Trade Secret Protection Schemes: •State: Uniform Trade Secrets Act –Adopted in various forms between 1979 and 2013 •Common Law –New York and Massachusetts •Federal: Defend Trade Secrets Act –Amends the...more

Fee Wars: Supreme Court Eases Defendants’ Burden for Attorneys’ Fees in Baseless Discrimination Actions

In an 8-0 decision, the U.S. Supreme Court has ruled that attorneys’ fees for successfully defending a Title VII action can be recovered by an employer even if the defendant’s victory is not based on the merits of the case....more

Invocation of "The Rule" During Trade Secret Injunction Hearings

The Texas Supreme Court ruled last week that a party accused of stealing trade secrets does not have an absolute right to be present in the courtroom for the entirety of a preliminary injunction hearing when the trade secrets...more

Eighth Circuit: Delay In Asserting Right To Arbitrate And Using Litigation Machinery Results In Waiver

The plaintiff, a terminated employee, had signed a two year employment agreement and a separate arbitration agreement with a home décor company. The plaintiff was terminated after six months and sued the defendant in...more

U.S. Supreme Court Rejects The Government’s Position In The Largest EEOC Fee Sanction Case Ever

Seyfarth Synopsis: In a landmark case for EEOC litigation involving fee sanctions, while employer CRST successfully argued that a ruling “on-the-merits” is not necessary to be a prevailing party, the SCOTUS remanded the case...more

Second Circuit Applies Stricter Rules for a Plan Administrator’s Noncompliance with Benefit Claims Regulations

In Depth - On April 12, 2016, the US Court of Appeals for the Second Circuit in Halo v. Yale Health Plan, 2016 WL 1426291 (2d Cir. Apr. 12, 2016), addressed various issues that could arise during a plan administrator’s...more

SCOTUS Dodges EEOC Fee-Shifting

This morning, the Supreme Court dodged the final resolution of an issue we have all been dying to have resolved, but threw a nice bone to employers in the process. CRST Van Expedited, Inc. v. EEOC The case started when the...more

Take Notice (And Give Notice!): The “Defend Trade Secrets Act of 2016” (DTSA) Requires Immediate Employer Action

On May 11, 2016, President Obama signed the Defend Trade Secrets Act of 2016, creating the first federal civil cause of action for misappropriation of trade secrets. One provision of the DTSA requires immediate action by...more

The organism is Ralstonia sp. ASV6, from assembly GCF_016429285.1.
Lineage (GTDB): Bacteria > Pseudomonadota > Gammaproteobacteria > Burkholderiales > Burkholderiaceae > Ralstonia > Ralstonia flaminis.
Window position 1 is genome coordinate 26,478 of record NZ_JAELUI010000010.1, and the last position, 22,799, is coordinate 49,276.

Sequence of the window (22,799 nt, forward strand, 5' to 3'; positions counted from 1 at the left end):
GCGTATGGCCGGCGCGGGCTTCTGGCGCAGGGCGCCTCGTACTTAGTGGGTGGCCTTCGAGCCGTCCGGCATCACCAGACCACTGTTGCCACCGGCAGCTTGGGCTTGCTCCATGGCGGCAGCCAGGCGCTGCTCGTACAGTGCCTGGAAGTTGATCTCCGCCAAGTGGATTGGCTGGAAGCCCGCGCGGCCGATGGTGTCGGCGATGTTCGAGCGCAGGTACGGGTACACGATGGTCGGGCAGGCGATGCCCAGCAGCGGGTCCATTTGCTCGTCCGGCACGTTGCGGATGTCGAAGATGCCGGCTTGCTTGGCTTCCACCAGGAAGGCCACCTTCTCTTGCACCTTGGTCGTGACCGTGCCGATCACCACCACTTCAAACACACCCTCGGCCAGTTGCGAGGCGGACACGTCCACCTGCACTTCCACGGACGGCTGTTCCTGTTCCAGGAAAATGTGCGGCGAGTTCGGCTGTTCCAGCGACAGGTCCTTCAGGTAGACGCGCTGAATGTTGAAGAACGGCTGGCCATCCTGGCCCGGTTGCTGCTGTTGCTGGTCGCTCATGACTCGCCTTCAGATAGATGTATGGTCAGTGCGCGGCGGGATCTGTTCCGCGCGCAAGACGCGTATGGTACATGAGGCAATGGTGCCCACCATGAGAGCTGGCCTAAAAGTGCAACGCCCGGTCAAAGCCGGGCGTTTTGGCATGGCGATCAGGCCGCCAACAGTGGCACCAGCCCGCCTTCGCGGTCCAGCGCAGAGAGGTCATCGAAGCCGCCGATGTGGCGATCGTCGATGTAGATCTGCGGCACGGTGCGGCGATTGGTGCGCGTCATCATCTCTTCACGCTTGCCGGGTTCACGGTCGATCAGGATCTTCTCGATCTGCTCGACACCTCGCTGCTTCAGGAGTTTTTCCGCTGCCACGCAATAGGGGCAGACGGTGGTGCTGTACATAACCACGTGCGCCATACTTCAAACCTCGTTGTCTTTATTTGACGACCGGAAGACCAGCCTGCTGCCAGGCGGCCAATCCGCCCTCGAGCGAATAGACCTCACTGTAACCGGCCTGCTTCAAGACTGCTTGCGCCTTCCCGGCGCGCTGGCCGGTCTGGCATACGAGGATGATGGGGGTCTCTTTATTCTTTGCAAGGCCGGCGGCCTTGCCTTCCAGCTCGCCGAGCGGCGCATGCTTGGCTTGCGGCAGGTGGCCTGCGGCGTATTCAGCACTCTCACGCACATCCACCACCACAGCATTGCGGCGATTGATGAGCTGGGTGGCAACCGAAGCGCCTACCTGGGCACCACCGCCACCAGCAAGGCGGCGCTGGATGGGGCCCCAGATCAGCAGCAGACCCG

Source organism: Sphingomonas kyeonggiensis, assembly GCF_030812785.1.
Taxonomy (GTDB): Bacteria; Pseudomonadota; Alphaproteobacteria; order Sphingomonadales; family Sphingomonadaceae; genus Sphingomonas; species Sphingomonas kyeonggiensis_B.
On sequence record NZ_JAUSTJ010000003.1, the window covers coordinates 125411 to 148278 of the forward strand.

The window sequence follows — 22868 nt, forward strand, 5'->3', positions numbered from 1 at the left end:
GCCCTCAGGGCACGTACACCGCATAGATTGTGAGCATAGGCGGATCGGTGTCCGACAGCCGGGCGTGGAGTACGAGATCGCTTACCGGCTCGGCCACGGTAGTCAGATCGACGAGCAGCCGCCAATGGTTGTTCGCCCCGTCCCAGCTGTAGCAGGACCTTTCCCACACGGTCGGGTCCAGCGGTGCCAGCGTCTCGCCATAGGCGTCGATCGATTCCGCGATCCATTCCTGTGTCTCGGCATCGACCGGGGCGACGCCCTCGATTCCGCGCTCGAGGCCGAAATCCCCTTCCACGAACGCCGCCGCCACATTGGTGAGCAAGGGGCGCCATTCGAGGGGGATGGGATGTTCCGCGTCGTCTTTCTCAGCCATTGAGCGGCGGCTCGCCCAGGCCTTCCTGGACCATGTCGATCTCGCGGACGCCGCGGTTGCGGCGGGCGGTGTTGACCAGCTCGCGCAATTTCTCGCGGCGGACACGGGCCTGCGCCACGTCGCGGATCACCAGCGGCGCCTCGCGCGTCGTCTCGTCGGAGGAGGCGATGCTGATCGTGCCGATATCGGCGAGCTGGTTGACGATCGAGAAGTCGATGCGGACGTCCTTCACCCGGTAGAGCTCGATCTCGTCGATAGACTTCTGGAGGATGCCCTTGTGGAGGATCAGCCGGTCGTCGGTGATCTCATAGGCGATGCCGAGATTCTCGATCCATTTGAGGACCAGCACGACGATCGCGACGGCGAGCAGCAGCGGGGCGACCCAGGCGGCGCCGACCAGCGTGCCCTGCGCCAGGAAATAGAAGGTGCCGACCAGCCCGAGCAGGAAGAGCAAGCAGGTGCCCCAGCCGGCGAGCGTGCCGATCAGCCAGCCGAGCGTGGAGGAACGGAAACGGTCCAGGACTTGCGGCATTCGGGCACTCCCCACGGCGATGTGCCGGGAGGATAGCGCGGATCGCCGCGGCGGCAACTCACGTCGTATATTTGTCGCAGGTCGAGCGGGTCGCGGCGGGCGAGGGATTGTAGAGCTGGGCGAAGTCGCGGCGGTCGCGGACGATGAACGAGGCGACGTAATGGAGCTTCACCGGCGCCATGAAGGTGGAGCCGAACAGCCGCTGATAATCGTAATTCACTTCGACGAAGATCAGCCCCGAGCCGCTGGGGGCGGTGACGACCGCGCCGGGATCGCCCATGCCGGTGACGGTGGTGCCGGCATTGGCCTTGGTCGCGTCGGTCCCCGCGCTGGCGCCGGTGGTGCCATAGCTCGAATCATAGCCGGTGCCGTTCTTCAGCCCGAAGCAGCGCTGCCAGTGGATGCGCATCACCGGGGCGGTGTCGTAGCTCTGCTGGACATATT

Supreme Court Punts On Issue Of "Standing" To Pursue Class Action Claims

Earlier this week, by a 6-2 vote, the Supreme Court issued a “no decision” decision on an issue important to employers facing class action litigation. The Court decided that the 9th Circuit Court of Appeals needed to review...more

Supreme Court Leaves Massive Attorney's Fee Award Against EEOC Unresolved

But Decision Could Still Be Helpful For Employers - Today, in a unanimous 8-0 decision, the U.S. Supreme Court declined to issue a definitive ruling on whether an employer is entitled to recover nearly $5 million dollars...more

Supreme Court Holds a Party May be Entitled to Attorneys' Fees Absent a Favorable Ruling on the Merits

On May 19, 2016, the U.S. Supreme Court issued its decision in CRST, Inc. v. EEOC, which addressed the definition of a “prevailing party” who may be awarded attorneys’ fees in Title VII cases. Although the Court ultimately...more

New Agreements Required to Defend Your Trade Secrets

Companies should act now to protect their trade secrets in light of the new Defend Trade Secrets Act (DTSA), which was signed by President Obama on May 11 and became effective immediately. The DTSA protects trade secrets,...more

Did You Tell Them? Employers' Notice Obligations Regarding Whistleblowers Under the Federal Defend Trade Secrets Act

The federal Defend Trade Secrets Act ("DTSA"), an amendment to the Theft of Trade Secrets Act, became effective May 12, 2016. The DTSA provides trade secret owners an avenue to pursue claims for trade secret misappropriation...more